Almost 40% of Bay County’s population are renters, and many of their buildings were hit especially hard during the storm. Rents skyrocketed after that, leaving no option for affordable housing. Thousands of people left: Research from the University of Florida suggests the county’s population declined nearly 10% within six months of Hurricane Michael. Many of the rest are in FEMA trailers, camping out, or staying with friends and relatives.
The Panhandle isn’t alone in this struggle. Natural disaster recovery processes have been fraught with problems for decades. Research shows that post-disaster government assistance programs are often structured in ways that make it difficult for the most vulnerable groups to receive help. Renters, who tend to have significantly lower incomes than homeowners, are also disproportionately overlooked by government aid programs.
There are also racial disparities, since Black, Native American, and Latinx residents are more likely to be extremely low-income renters. In Bay County, more than 15% of people are estimated to be living below the poverty line, according to the 2018 Census. But a quarter of Black residents live in poverty — a much higher number than both white and Hispanic residents.
Federal disaster relief funding comes in several ways: loans and grants to individuals, to relief organizations, and to the county or state. But when it comes to grants, FEMA doesn’t pay for recovery costs upfront. Those bills are left to local governments, who must go through a series of steps with the federal agency to be reimbursed.
Valerie Sale, Bay County’s public information officer, said Hurricane Michael’s federal funding primarily goes toward paying back these types of loans. The county commission took out $250 million in loans after the storm, and still owes a little more than half of that. Bay County Manager Bob Maika said officials chose to take out loans in the interest of speed. “We spoke to both our federal and state partners about grants or low, no interest loans, and those sources were simply not available at that time,” he said.
Critics say FEMA took too long to help people after the storm. In February, FEMA approved a six-month extension for the 450 Panhandle families still living in government trailers to stay on through mid-October. More than half of those are in Bay County.
FEMA spokesperson Gary Mayshaunt said the agency worked closely with the state to “get survivors into safe, sanitary, functional temporary housing as quickly as possible.”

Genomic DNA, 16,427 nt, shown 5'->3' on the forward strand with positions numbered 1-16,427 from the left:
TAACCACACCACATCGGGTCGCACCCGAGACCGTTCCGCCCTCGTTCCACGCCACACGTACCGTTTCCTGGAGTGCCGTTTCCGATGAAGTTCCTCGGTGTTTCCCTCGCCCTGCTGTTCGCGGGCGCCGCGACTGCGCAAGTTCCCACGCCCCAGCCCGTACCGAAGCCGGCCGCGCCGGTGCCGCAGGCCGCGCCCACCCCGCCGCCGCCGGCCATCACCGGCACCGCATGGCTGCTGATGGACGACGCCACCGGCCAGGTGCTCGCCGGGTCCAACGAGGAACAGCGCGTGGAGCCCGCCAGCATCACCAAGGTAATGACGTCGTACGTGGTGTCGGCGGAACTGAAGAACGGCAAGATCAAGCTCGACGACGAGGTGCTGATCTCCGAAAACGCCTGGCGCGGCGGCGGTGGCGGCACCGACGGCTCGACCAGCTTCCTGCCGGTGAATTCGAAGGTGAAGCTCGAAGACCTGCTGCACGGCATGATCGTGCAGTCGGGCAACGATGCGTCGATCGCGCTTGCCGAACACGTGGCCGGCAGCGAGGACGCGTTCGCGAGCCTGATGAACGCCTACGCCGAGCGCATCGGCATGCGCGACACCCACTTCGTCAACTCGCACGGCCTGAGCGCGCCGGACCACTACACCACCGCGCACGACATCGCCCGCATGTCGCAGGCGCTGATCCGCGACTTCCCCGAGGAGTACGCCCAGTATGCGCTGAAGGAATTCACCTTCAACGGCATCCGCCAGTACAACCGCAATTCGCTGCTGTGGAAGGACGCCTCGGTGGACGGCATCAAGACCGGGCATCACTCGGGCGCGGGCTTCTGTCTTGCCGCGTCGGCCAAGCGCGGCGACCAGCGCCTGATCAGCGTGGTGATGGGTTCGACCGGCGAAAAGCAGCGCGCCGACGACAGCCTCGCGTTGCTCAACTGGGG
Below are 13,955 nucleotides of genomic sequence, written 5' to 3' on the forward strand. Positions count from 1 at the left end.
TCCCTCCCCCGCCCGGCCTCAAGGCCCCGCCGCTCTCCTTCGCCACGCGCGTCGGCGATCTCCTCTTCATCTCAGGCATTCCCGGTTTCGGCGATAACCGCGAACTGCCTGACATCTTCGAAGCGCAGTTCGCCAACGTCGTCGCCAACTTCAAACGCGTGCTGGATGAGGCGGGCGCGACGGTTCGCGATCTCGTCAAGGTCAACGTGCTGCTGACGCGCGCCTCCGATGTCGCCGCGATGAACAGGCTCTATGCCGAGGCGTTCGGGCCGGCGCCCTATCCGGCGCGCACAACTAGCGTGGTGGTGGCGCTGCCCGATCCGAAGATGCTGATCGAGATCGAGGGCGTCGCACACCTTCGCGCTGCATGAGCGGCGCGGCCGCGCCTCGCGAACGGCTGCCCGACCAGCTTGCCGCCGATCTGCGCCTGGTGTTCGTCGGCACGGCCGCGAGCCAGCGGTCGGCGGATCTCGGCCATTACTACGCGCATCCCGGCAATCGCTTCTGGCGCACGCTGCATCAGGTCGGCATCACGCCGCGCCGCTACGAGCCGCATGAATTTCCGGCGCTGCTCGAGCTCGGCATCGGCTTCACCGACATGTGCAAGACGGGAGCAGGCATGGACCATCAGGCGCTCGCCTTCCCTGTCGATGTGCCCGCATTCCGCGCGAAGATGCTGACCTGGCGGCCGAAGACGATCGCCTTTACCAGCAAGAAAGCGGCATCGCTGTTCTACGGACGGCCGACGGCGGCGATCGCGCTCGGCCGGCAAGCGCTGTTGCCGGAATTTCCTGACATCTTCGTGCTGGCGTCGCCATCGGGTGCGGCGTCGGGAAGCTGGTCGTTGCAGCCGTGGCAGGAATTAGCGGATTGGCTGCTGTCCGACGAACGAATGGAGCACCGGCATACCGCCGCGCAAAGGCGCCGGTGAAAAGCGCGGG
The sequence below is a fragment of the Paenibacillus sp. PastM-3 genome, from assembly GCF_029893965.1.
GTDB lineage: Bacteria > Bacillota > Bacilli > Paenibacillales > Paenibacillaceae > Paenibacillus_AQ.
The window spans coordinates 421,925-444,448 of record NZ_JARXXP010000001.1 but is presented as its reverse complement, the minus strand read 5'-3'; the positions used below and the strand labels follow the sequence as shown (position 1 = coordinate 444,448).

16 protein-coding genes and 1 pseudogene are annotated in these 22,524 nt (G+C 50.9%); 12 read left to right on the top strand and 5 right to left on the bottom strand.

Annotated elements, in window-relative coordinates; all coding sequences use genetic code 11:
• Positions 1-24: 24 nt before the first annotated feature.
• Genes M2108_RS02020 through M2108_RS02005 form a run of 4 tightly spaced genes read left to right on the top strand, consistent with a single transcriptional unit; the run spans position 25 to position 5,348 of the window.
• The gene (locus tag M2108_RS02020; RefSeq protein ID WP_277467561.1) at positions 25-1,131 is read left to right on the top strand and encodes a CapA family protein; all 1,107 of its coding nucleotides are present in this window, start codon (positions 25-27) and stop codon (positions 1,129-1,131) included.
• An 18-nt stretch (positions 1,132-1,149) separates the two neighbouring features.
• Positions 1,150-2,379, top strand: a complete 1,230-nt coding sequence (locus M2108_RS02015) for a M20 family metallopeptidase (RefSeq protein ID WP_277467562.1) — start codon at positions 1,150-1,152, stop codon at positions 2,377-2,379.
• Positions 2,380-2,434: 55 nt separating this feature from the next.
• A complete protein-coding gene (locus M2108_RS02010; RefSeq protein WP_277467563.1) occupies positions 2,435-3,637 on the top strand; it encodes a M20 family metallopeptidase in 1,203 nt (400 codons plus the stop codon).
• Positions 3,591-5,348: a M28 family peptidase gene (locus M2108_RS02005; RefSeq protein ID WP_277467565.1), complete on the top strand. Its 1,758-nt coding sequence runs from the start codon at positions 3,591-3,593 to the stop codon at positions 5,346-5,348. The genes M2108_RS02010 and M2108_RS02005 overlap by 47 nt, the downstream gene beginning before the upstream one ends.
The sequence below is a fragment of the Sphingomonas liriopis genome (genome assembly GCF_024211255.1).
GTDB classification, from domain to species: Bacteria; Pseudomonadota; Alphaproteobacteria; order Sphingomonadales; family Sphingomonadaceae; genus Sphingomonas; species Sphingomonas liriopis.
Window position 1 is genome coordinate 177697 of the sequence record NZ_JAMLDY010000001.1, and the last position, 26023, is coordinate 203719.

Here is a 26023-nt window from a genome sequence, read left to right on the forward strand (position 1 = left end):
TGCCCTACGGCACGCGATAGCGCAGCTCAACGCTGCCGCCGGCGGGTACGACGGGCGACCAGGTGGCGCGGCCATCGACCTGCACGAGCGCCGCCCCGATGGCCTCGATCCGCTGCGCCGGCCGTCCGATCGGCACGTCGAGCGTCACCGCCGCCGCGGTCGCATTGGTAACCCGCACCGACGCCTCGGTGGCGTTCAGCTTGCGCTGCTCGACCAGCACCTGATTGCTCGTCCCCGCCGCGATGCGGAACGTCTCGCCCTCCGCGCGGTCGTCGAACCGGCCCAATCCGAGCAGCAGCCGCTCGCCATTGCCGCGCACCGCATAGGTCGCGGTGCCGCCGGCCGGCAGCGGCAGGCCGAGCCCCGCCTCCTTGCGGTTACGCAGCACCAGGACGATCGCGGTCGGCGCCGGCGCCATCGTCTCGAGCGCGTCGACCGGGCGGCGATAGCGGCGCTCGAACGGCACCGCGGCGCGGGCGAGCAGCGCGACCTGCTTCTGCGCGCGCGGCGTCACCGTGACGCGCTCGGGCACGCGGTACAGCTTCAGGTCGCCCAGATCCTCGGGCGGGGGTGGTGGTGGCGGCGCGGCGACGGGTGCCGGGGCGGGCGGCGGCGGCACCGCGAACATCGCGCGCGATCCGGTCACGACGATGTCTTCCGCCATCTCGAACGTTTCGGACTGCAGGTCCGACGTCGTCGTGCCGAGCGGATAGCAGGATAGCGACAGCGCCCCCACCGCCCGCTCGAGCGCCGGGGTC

Mayshaunt said responsibility for recovery extends beyond his agency. “The whole community must tackle the challenge of affordable permanent housing for thousands of displaced survivors. The whole community includes local, state and federal partners, as well as nonprofits and the private sector.”
There are financial resources available to those who need it, said Project H.O.P.E’s Jessica Sabatino, who leads Bay County’s chapter of the disaster recovery group. The organization, along with others in the area, provided on-the-ground support for people applying for loans and grants, rebuilding homes, and also offered mental health resources.
But the program officially ended May 29 after running out of money. “Those schools wanted us to continue,” said Project H.O.P.E counselor Jamaica Thompkins. “The community wanted us to continue, but it was a federal plan.”
Without their help, fewer people are likely to access funds they need. The process to apply for federal loans or grants is tedious and time-consuming, and residents often don’t know how to find information or access the appropriate resources. “That’s so much paperwork,” Sabatino said. “And usually the residents just give up because they’re so frustrated and they don’t understand it.”
Wells, the homeless veteran, said that’s what happened to him. He said he was denied a FEMA grant or access to a mobile home after the storm. Without renters or storage insurance, he felt he had nowhere to turn. “See that store right over there?” Wells said, pointing in the direction of a grocery store near the FEMA campground.
“I tore open the door and we slept in there for two nights because we had nowhere to be,” said Wells, who no longer lives with his family. “Everybody has a sad story. I’m not the only one. There’s a lot of people like me around here.”
Hurricane Michael — and the economic distress it has caused — has helped spur conversations in Florida about how to address sea level rise and extreme weather. Three years ago, local officials in Bay County were reluctant to mention climate change or discuss long-term climate adaptation planning, but Allan Branch, a lifelong Panama City resident and local business owner, said his neighbors are now looking more seriously at how coastal infrastructure will hold up as sea levels rise.